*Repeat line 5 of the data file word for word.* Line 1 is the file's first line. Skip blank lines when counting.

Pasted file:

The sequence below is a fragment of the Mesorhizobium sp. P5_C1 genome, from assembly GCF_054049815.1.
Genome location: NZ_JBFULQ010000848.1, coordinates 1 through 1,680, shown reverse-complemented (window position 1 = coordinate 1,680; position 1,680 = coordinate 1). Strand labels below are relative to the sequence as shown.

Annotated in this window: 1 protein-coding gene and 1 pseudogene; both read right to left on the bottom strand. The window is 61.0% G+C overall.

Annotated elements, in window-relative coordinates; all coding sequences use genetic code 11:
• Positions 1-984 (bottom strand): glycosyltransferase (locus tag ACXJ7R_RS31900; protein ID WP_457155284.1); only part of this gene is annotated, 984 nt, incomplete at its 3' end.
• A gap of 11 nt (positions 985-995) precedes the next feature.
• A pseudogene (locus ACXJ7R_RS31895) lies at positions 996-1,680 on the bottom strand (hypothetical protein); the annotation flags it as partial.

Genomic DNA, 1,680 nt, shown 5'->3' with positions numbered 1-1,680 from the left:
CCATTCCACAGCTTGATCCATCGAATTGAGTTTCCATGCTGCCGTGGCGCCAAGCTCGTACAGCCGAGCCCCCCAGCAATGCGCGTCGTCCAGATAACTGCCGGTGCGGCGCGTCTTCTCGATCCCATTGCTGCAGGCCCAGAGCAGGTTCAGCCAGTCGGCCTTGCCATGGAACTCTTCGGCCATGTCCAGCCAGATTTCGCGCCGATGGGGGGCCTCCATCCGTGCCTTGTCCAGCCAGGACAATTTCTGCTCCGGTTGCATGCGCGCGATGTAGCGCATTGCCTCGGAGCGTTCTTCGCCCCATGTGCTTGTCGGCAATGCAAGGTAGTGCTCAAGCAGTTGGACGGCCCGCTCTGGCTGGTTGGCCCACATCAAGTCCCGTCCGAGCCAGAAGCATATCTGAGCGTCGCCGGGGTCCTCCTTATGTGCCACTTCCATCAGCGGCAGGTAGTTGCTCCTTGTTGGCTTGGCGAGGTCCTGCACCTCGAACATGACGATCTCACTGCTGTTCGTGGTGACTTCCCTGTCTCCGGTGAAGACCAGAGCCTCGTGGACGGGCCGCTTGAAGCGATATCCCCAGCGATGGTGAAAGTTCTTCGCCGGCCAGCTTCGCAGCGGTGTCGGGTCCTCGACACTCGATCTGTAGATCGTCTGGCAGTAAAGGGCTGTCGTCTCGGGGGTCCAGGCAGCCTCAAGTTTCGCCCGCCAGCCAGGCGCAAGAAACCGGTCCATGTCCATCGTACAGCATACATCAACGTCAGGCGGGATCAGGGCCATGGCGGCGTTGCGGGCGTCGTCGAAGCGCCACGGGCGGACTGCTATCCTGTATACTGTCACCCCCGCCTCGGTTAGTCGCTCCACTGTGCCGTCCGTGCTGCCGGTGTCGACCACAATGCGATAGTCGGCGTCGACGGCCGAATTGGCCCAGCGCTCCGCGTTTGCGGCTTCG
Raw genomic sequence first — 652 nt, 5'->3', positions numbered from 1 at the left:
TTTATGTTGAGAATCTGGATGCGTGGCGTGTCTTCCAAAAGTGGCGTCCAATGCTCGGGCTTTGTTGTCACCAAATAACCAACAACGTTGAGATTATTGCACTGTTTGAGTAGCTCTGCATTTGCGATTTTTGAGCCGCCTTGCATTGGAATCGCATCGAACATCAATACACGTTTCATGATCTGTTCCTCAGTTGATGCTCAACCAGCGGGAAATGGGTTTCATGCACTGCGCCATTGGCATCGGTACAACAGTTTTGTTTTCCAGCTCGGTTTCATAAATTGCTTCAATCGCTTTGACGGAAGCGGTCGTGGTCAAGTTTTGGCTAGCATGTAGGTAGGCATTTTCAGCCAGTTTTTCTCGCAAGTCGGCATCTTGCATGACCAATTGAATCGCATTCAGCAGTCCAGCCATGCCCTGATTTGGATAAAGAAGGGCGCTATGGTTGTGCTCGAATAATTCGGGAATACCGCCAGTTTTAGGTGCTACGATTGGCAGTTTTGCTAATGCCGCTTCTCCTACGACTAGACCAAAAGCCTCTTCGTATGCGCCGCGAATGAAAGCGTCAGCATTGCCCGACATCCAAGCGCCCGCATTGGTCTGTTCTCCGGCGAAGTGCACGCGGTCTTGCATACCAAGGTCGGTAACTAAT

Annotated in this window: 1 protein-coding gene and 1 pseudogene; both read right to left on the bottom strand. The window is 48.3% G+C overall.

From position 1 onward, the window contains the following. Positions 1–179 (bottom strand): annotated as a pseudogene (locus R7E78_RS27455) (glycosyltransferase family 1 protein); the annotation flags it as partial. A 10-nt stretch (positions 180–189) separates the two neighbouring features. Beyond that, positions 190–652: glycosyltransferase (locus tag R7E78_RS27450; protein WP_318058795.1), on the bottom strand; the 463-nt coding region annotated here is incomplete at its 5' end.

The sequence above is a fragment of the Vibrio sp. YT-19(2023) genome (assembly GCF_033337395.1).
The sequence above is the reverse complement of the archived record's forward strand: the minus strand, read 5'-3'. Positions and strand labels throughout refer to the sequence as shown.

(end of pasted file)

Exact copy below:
• Positions 1-984 (bottom strand): glycosyltransferase (locus tag ACXJ7R_RS31900; protein ID WP_457155284.1); only part of this gene is annotated, 984 nt, incomplete at its 3' end.